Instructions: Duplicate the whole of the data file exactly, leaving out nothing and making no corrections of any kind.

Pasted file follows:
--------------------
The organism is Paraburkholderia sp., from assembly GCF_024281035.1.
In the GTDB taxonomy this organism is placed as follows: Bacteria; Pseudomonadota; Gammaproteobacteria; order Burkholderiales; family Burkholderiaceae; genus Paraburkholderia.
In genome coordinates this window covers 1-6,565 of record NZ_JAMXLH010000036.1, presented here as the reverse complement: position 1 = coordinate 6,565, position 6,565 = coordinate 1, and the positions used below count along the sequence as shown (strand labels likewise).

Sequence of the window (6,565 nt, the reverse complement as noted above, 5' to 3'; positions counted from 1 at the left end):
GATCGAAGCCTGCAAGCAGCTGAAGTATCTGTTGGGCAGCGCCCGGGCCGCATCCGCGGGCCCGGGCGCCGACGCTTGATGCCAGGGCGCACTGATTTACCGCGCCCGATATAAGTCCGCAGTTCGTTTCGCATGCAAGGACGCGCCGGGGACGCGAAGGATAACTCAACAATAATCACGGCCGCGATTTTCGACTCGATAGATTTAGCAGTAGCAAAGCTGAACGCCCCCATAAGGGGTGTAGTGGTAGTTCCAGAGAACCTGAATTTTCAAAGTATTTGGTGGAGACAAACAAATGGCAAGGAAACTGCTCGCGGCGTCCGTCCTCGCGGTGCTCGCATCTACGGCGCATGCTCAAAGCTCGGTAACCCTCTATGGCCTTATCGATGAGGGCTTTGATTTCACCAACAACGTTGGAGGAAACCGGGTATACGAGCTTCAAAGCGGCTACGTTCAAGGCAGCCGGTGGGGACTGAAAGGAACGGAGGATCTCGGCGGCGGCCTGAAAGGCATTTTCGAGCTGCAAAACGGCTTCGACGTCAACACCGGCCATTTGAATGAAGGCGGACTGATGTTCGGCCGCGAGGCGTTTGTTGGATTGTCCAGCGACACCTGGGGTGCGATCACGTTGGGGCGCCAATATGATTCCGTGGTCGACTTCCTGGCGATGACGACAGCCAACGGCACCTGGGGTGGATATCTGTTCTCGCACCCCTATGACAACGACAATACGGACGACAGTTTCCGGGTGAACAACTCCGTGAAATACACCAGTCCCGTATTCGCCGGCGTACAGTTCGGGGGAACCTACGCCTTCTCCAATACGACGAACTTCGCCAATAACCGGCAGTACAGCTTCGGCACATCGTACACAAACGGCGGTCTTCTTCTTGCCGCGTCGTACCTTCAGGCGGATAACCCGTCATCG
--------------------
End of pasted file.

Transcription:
The organism is Paraburkholderia sp., from assembly GCF_024281035.1.
In the GTDB taxonomy this organism is placed as follows: Bacteria; Pseudomonadota; Gammaproteobacteria; order Burkholderiales; family Burkholderiaceae; genus Paraburkholderia.
In genome coordinates this window covers 1-6,565 of record NZ_JAMXLH010000036.1, presented here as the reverse complement: position 1 = coordinate 6,565, position 6,565 = coordinate 1, and the positions used below count along the sequence as shown (strand labels likewise).

Sequence of the window (6,565 nt, the reverse complement as noted above, 5' to 3'; positions counted from 1 at the left end):
GATCGAAGCCTGCAAGCAGCTGAAGTATCTGTTGGGCAGCGCCCGGGCCGCATCCGCGGGCCCGGGCGCCGACGCTTGATGCCAGGGCGCACTGATTTACCGCGCCCGATATAAGTCCGCAGTTCGTTTCGCATGCAAGGACGCGCCGGGGACGCGAAGGATAACTCAACAATAATCACGGCCGCGATTTTCGACTCGATAGATTTAGCAGTAGCAAAGCTGAACGCCCCCATAAGGGGTGTAGTGGTAGTTCCAGAGAACCTGAATTTTCAAAGTATTTGGTGGAGACAAACAAATGGCAAGGAAACTGCTCGCGGCGTCCGTCCTCGCGGTGCTCGCATCTACGGCGCATGCTCAAAGCTCGGTAACCCTCTATGGCCTTATCGATGAGGGCTTTGATTTCACCAACAACGTTGGAGGAAACCGGGTATACGAGCTTCAAAGCGGCTACGTTCAAGGCAGCCGGTGGGGACTGAAAGGAACGGAGGATCTCGGCGGCGGCCTGAAAGGCATTTTCGAGCTGCAAAACGGCTTCGACGTCAACACCGGCCATTTGAATGAAGGCGGACTGATGTTCGGCCGCGAGGCGTTTGTTGGATTGTCCAGCGACACCTGGGGTGCGATCACGTTGGGGCGCCAATATGATTCCGTGGTCGACTTCCTGGCGATGACGACAGCCAACGGCACCTGGGGTGGATATCTGTTCTCGCACCCCTATGACAACGACAATACGGACGACAGTTTCCGGGTGAACAACTCCGTGAAATACACCAGTCCCGTATTCGCCGGCGTACAGTTCGGGGGAACCTACGCCTTCTCCAATACGACGAACTTCGCCAATAACCGGCAGTACAGCTTCGGCACATCGTACACAAACGGCGGTCTTCTTCTTGCCGCGTCGTACCTTCAGGCGGATAACCCGTCATCG